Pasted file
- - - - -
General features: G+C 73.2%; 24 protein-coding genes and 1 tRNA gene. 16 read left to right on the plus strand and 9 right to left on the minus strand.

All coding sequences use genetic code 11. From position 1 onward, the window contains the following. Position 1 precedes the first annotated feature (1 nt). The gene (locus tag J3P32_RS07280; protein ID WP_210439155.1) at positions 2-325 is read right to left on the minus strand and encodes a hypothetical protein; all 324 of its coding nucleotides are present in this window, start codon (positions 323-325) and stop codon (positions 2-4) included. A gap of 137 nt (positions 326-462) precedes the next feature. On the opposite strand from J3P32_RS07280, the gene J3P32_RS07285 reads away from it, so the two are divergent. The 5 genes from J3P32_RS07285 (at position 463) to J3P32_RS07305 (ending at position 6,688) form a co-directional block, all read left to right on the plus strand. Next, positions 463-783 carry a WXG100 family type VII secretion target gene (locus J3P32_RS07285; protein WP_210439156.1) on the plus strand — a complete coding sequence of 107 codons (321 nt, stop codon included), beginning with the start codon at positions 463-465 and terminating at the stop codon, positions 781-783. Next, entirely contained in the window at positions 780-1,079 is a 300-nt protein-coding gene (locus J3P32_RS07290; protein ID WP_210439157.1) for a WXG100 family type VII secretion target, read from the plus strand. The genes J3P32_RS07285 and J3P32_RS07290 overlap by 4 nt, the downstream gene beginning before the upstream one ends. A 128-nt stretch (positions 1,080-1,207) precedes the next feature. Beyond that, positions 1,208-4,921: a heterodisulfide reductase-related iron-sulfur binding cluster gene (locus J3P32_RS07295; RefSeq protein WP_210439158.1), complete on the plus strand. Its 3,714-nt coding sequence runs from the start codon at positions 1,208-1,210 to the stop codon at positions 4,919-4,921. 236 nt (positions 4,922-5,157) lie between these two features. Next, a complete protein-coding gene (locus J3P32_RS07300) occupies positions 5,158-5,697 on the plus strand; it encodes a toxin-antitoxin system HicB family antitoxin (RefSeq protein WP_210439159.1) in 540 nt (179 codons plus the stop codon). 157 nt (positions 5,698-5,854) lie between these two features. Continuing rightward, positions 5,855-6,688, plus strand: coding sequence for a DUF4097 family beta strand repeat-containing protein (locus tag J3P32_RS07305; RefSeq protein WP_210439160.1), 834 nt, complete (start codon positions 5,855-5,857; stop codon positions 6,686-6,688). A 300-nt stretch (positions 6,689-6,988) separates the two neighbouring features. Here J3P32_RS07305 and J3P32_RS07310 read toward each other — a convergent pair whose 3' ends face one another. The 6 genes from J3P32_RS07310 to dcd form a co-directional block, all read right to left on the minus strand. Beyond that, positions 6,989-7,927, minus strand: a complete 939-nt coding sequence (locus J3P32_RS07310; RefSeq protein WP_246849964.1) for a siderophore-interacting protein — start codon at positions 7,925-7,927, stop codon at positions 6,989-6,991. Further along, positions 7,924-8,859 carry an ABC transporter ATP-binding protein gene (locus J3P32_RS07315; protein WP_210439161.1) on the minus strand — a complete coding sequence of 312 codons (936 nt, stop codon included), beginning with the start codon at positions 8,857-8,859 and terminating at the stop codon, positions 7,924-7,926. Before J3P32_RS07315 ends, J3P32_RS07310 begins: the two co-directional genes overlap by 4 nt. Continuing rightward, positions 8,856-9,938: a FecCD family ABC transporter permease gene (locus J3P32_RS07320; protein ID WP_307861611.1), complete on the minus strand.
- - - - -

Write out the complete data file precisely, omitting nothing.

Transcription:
General features: G+C 73.2%; 24 protein-coding genes and 1 tRNA gene. 16 read left to right on the plus strand and 9 right to left on the minus strand.

All coding sequences use genetic code 11. From position 1 onward, the window contains the following. Position 1 precedes the first annotated feature (1 nt). The gene (locus tag J3P32_RS07280; protein ID WP_210439155.1) at positions 2-325 is read right to left on the minus strand and encodes a hypothetical protein; all 324 of its coding nucleotides are present in this window, start codon (positions 323-325) and stop codon (positions 2-4) included. A gap of 137 nt (positions 326-462) precedes the next feature. On the opposite strand from J3P32_RS07280, the gene J3P32_RS07285 reads away from it, so the two are divergent. The 5 genes from J3P32_RS07285 (at position 463) to J3P32_RS07305 (ending at position 6,688) form a co-directional block, all read left to right on the plus strand. Next, positions 463-783 carry a WXG100 family type VII secretion target gene (locus J3P32_RS07285; protein WP_210439156.1) on the plus strand — a complete coding sequence of 107 codons (321 nt, stop codon included), beginning with the start codon at positions 463-465 and terminating at the stop codon, positions 781-783. Next, entirely contained in the window at positions 780-1,079 is a 300-nt protein-coding gene (locus J3P32_RS07290; protein ID WP_210439157.1) for a WXG100 family type VII secretion target, read from the plus strand. The genes J3P32_RS07285 and J3P32_RS07290 overlap by 4 nt, the downstream gene beginning before the upstream one ends. A 128-nt stretch (positions 1,080-1,207) precedes the next feature. Beyond that, positions 1,208-4,921: a heterodisulfide reductase-related iron-sulfur binding cluster gene (locus J3P32_RS07295; RefSeq protein WP_210439158.1), complete on the plus strand. Its 3,714-nt coding sequence runs from the start codon at positions 1,208-1,210 to the stop codon at positions 4,919-4,921. 236 nt (positions 4,922-5,157) lie between these two features. Next, a complete protein-coding gene (locus J3P32_RS07300) occupies positions 5,158-5,697 on the plus strand; it encodes a toxin-antitoxin system HicB family antitoxin (RefSeq protein WP_210439159.1) in 540 nt (179 codons plus the stop codon). 157 nt (positions 5,698-5,854) lie between these two features. Continuing rightward, positions 5,855-6,688, plus strand: coding sequence for a DUF4097 family beta strand repeat-containing protein (locus tag J3P32_RS07305; RefSeq protein WP_210439160.1), 834 nt, complete (start codon positions 5,855-5,857; stop codon positions 6,686-6,688). A 300-nt stretch (positions 6,689-6,988) separates the two neighbouring features. Here J3P32_RS07305 and J3P32_RS07310 read toward each other — a convergent pair whose 3' ends face one another. The 6 genes from J3P32_RS07310 to dcd form a co-directional block, all read right to left on the minus strand. Beyond that, positions 6,989-7,927, minus strand: a complete 939-nt coding sequence (locus J3P32_RS07310; RefSeq protein WP_246849964.1) for a siderophore-interacting protein — start codon at positions 7,925-7,927, stop codon at positions 6,989-6,991. Further along, positions 7,924-8,859 carry an ABC transporter ATP-binding protein gene (locus J3P32_RS07315; protein WP_210439161.1) on the minus strand — a complete coding sequence of 312 codons (936 nt, stop codon included), beginning with the start codon at positions 8,857-8,859 and terminating at the stop codon, positions 7,924-7,926. Before J3P32_RS07315 ends, J3P32_RS07310 begins: the two co-directional genes overlap by 4 nt. Continuing rightward, positions 8,856-9,938: a FecCD family ABC transporter permease gene (locus J3P32_RS07320; protein ID WP_307861611.1), complete on the minus strand.